white oak minimalist living room

(Image credit: Adrian Gaut, Styling: Colin King, Interior Architecture & Design: Studio Zung)

Oak is an age-old material that speaks to our minimalist sensibilities but also echoes the warmth and nostalgia of nature. This sentiment is perfectly captured in Studio Zung’s Maison Duane project with its refined and minimal aesthetic. The delicate grays blend beautifully with the warmth of the white oak, creating a space that feels contemporary yet comforting.

'We believe the place we call home must invoke feelings of both serenity and energy, creating an environment that allows us to balance living intentionally while remaining inspired. Our approach involves infusing subtle layers of warmth and serenity into every design detail, such as the Venetian marmarino walls that introduce an organic texture and enveloping coziness to each room,' says Tommy Zung, founder and principal of Studio Zung. Continuity also plays a role in comfort here as the designer explains. 'In Maison Duane, European white oak wood accents, starting from the entryway and seamlessly extending into the bespoke Studio Zung cabinetry in the living room, serve as grounding elements unifying the space. Enhanced by the beautiful curvatures of this Romanesque Revival pre-war building, and bathed in natural light, the wood infuses a timeless elegance and tranquil energy that resonates throughout the home,' Tommy adds.


minimalist Heather Hilliard living room

(Image credit: David Duncan Livingston, Design: Heather Hilliard Design)

Minimalism can bring to mind a lot of sharp edges and straight lines and whilst these angles can create a sense of visual symmetry, softer forms and textures can work beautifully to balance your interior and introduce a sense of home comfort. 'Soft textural fabrics and rugs are ideal for more starkly furnished spaces. Organic round shapes are also comforting, versus all sharp 90-degree edges,' reveals San Franciscan designer Heather Hilliard.

The studio’s San Francisco project brings together softly inflated forms with its distinctive armchairs, coffee table, and sofa. Playing on the arcs of the curved windows, these shapes and the use of softly textured upholstery all give the grand space a welcoming aura. When designing your interior, remember to consider how the architectural vernaculars of the space can be maximized to create your minimal and comforting space.


minimal living room with bespoke nook

(Image credit: Pauline Le Goff, Design: Camille Hermand Architectures)

Making the most of your minimal interior, the comfort of a reading corner cannot be understated. This example from French studio Camille Hermand Architectures keeps the scheme minimal with its use of straight lines and a cool color palette. The nook feels cohesive with the rest of the scheme as it's complemented by modern shelving that sits abreast the fireplace.

'When you want to create harmony around a contemporary fireplace, the bench seat comes into its own. It provides a cozy corner and links the fireplace to the rest of the space. The horizontal line it creates is soothing, and all you need is a mattress and some cushions to make it cozy and warm,' shares Parisian designer Camille Hermand. To keep your nook in cohesion with the rest of your minimal interior, opt for upholstery and cushions that feel connected to the rest of your design.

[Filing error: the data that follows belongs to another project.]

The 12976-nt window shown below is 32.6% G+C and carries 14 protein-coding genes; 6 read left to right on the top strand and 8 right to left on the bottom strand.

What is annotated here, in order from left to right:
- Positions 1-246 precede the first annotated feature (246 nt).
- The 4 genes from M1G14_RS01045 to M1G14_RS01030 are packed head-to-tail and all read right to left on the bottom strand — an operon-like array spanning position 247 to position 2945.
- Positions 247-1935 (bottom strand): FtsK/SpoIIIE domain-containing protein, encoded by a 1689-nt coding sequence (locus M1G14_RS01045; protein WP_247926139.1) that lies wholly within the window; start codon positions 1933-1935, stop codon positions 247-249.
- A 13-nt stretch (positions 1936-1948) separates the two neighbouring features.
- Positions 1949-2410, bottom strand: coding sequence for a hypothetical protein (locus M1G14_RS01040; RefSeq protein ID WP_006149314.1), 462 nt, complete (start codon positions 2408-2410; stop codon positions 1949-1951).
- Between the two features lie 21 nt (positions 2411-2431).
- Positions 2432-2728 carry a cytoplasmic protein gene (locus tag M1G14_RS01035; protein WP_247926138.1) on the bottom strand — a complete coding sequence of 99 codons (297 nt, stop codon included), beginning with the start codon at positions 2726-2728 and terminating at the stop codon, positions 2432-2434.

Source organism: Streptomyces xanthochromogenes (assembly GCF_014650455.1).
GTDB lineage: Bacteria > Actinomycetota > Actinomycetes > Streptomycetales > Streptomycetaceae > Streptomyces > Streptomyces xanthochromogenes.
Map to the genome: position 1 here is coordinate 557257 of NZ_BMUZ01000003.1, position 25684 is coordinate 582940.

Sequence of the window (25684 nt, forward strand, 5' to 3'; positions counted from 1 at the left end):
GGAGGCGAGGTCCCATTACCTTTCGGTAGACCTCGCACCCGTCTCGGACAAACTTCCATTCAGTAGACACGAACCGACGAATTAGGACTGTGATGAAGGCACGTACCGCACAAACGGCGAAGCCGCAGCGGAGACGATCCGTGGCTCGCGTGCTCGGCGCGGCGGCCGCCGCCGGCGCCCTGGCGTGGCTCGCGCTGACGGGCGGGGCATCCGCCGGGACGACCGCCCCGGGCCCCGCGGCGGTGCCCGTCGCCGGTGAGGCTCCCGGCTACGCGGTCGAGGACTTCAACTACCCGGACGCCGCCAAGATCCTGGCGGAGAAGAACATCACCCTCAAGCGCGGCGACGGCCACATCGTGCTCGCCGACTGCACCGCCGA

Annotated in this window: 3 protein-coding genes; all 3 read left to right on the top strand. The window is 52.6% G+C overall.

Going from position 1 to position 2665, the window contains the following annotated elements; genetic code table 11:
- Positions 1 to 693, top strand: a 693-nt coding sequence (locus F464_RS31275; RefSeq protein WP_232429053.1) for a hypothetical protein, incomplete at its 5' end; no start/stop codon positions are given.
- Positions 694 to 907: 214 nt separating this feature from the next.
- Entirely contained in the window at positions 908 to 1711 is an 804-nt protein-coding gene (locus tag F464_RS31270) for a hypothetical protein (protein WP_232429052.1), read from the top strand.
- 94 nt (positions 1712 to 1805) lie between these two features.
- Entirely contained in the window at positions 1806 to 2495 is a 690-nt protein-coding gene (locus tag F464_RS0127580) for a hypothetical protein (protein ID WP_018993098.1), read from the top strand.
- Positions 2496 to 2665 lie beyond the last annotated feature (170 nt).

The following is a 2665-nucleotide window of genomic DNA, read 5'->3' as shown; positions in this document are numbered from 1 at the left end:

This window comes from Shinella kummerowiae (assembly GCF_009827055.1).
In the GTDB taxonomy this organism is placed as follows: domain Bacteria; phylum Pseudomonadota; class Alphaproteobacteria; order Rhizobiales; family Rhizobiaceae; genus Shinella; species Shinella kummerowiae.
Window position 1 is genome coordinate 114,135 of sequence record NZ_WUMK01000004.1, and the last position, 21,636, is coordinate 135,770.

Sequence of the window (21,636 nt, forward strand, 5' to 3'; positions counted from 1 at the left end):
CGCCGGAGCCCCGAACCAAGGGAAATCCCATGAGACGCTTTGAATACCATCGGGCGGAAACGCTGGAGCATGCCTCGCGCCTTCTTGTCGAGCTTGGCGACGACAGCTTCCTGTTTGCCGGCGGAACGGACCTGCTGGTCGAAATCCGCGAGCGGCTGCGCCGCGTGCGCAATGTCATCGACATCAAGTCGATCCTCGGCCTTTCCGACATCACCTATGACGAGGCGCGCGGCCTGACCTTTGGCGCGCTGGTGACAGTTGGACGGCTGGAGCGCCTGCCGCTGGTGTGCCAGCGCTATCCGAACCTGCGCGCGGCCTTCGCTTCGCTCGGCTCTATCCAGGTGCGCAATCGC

fireplace in minimalist interior

(Image credit: Form + Field)

Pictures of comfort are often painted by the fire; we are drawn to its warmth and crackling embers. Whilst we may think of fireplaces as staples of traditional interiors rather than contemporary ones, this couldn’t be further from the truth. This example from San Franciscan studio, Form + Field’s Atherton Estate project demonstrates how a fireplace can lend a comforting lens to traditionally minimal materials like marble. “For this project, we modernized the fireplace with a custom marble mantel and surround. Through the cozy textures in the mohair of the vintage chair, the sheepskin rug, the warm wood, and the eclectic mix of the client's artwork and traditional vases, the room feels very comfortable and lived in,” says Christine Lin, Principal of Form + Field.


minimalist bedroom with rug

(Image credit: Amy Bartlam, Design: Kim Gordon Designs)

Minimalism may take a more refined approach to interiors but the details of your space should still be considered. Rugs in particular are often the last thing that we think of when designing our space but they play a huge role in introducing comfort to spaces. With its gently textured surface, the right rug can soften your minimalist interior. Venice-based interior designer, Kim Gordon takes this approach with her Pier project. The off-white rug adds some levity to this contemporary bedroom with its clean lines and sophisticated brown palette. The designer shares her thoughts on making a minimal home that much more comforting. “A minimalist home means that you have paid attention to every little space - but also moments. That level of detail needs to tickle all the senses. Invest in a smart home system that you can control to set the mood, lighting, and smell are just as important as an organized, edited, and simple floor plan. Delicious rugs in neutral tones will help define spaces and add a cozy softness,” says Kim Gordon.

Writer and design expert Faaizah Shah is the founder of The Interiors Consultancy. She has worked with designers such as Staffan Tollgard and design houses such as Sanderson to help them understand and communicate their narratives. She is known for crafting engaging stories and imaginative content, and understanding great decor from her years alongside some of the best creatives in the industry. She is also a contributor to Livingetc.